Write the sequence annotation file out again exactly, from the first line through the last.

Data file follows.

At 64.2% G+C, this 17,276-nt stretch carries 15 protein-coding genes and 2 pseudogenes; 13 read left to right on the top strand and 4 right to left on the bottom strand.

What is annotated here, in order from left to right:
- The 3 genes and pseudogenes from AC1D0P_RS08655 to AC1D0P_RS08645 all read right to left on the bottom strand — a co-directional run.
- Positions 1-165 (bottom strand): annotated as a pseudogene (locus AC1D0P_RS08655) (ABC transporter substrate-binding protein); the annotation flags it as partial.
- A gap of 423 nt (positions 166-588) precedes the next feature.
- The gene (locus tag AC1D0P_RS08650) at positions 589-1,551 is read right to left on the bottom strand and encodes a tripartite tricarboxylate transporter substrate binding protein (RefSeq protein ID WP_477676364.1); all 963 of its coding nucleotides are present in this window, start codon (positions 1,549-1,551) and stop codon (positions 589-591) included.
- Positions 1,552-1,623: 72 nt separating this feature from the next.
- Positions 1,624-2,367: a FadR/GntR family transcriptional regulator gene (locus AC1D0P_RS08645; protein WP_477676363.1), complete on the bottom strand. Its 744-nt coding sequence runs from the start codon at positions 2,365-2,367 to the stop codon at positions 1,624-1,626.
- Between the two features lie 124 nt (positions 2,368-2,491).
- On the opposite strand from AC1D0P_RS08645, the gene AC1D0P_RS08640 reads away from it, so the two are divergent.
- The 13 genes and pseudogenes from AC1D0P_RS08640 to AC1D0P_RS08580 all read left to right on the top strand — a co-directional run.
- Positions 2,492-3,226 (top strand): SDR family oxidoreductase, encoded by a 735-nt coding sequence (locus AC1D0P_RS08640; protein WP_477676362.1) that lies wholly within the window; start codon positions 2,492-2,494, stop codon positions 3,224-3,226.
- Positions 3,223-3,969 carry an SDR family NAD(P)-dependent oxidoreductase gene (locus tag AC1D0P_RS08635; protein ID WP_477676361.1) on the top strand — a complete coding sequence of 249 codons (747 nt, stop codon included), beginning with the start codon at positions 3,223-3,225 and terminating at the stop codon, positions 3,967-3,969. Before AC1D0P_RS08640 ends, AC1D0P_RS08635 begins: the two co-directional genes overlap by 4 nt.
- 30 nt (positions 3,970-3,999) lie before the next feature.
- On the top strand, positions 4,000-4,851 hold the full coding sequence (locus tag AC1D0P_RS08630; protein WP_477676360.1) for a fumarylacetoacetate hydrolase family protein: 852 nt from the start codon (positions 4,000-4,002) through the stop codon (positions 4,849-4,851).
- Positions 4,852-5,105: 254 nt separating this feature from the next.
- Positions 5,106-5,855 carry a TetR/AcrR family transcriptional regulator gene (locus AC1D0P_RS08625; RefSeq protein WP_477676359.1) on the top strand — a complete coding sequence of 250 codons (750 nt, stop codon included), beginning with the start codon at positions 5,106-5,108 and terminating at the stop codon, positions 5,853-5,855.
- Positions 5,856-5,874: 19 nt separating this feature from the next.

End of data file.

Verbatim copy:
At 64.2% G+C, this 17,276-nt stretch carries 15 protein-coding genes and 2 pseudogenes; 13 read left to right on the top strand and 4 right to left on the bottom strand.

What is annotated here, in order from left to right:
- The 3 genes and pseudogenes from AC1D0P_RS08655 to AC1D0P_RS08645 all read right to left on the bottom strand — a co-directional run.
- Positions 1-165 (bottom strand): annotated as a pseudogene (locus AC1D0P_RS08655) (ABC transporter substrate-binding protein); the annotation flags it as partial.
- A gap of 423 nt (positions 166-588) precedes the next feature.
- The gene (locus tag AC1D0P_RS08650) at positions 589-1,551 is read right to left on the bottom strand and encodes a tripartite tricarboxylate transporter substrate binding protein (RefSeq protein ID WP_477676364.1); all 963 of its coding nucleotides are present in this window, start codon (positions 1,549-1,551) and stop codon (positions 589-591) included.
- Positions 1,552-1,623: 72 nt separating this feature from the next.
- Positions 1,624-2,367: a FadR/GntR family transcriptional regulator gene (locus AC1D0P_RS08645; protein WP_477676363.1), complete on the bottom strand. Its 744-nt coding sequence runs from the start codon at positions 2,365-2,367 to the stop codon at positions 1,624-1,626.
- Between the two features lie 124 nt (positions 2,368-2,491).
- On the opposite strand from AC1D0P_RS08645, the gene AC1D0P_RS08640 reads away from it, so the two are divergent.
- The 13 genes and pseudogenes from AC1D0P_RS08640 to AC1D0P_RS08580 all read left to right on the top strand — a co-directional run.
- Positions 2,492-3,226 (top strand): SDR family oxidoreductase, encoded by a 735-nt coding sequence (locus AC1D0P_RS08640; protein WP_477676362.1) that lies wholly within the window; start codon positions 2,492-2,494, stop codon positions 3,224-3,226.
- Positions 3,223-3,969 carry an SDR family NAD(P)-dependent oxidoreductase gene (locus tag AC1D0P_RS08635; protein ID WP_477676361.1) on the top strand — a complete coding sequence of 249 codons (747 nt, stop codon included), beginning with the start codon at positions 3,223-3,225 and terminating at the stop codon, positions 3,967-3,969. Before AC1D0P_RS08640 ends, AC1D0P_RS08635 begins: the two co-directional genes overlap by 4 nt.
- 30 nt (positions 3,970-3,999) lie before the next feature.
- On the top strand, positions 4,000-4,851 hold the full coding sequence (locus tag AC1D0P_RS08630; protein WP_477676360.1) for a fumarylacetoacetate hydrolase family protein: 852 nt from the start codon (positions 4,000-4,002) through the stop codon (positions 4,849-4,851).
- Positions 4,852-5,105: 254 nt separating this feature from the next.
- Positions 5,106-5,855 carry a TetR/AcrR family transcriptional regulator gene (locus AC1D0P_RS08625; RefSeq protein WP_477676359.1) on the top strand — a complete coding sequence of 250 codons (750 nt, stop codon included), beginning with the start codon at positions 5,106-5,108 and terminating at the stop codon, positions 5,853-5,855.
- Positions 5,856-5,874: 19 nt separating this feature from the next.